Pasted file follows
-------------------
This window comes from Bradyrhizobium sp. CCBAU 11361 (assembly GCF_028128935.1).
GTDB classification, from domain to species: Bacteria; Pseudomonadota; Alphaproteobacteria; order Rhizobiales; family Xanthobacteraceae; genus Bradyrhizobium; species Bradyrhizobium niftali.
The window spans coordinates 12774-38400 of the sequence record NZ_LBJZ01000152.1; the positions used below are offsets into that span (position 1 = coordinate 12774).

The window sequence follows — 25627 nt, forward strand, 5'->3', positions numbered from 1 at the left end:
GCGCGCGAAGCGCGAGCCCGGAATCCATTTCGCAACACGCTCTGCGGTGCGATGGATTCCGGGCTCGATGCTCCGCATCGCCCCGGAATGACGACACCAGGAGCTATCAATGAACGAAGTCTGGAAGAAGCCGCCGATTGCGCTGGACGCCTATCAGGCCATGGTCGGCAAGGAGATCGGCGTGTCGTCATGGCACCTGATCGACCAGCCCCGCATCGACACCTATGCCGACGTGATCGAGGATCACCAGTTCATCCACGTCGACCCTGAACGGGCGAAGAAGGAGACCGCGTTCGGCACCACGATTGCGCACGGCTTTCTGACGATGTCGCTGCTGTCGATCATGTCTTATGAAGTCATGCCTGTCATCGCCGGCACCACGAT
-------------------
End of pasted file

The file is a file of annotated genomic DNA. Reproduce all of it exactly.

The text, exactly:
This window comes from Bradyrhizobium sp. CCBAU 11361 (assembly GCF_028128935.1).
GTDB classification, from domain to species: Bacteria; Pseudomonadota; Alphaproteobacteria; order Rhizobiales; family Xanthobacteraceae; genus Bradyrhizobium; species Bradyrhizobium niftali.
The window spans coordinates 12774-38400 of the sequence record NZ_LBJZ01000152.1; the positions used below are offsets into that span (position 1 = coordinate 12774).

The window sequence follows — 25627 nt, forward strand, 5'->3', positions numbered from 1 at the left end:
GCGCGCGAAGCGCGAGCCCGGAATCCATTTCGCAACACGCTCTGCGGTGCGATGGATTCCGGGCTCGATGCTCCGCATCGCCCCGGAATGACGACACCAGGAGCTATCAATGAACGAAGTCTGGAAGAAGCCGCCGATTGCGCTGGACGCCTATCAGGCCATGGTCGGCAAGGAGATCGGCGTGTCGTCATGGCACCTGATCGACCAGCCCCGCATCGACACCTATGCCGACGTGATCGAGGATCACCAGTTCATCCACGTCGACCCTGAACGGGCGAAGAAGGAGACCGCGTTCGGCACCACGATTGCGCACGGCTTTCTGACGATGTCGCTGCTGTCGATCATGTCTTATGAAGTCATGCCTGTCATCGCCGGCACCACGAT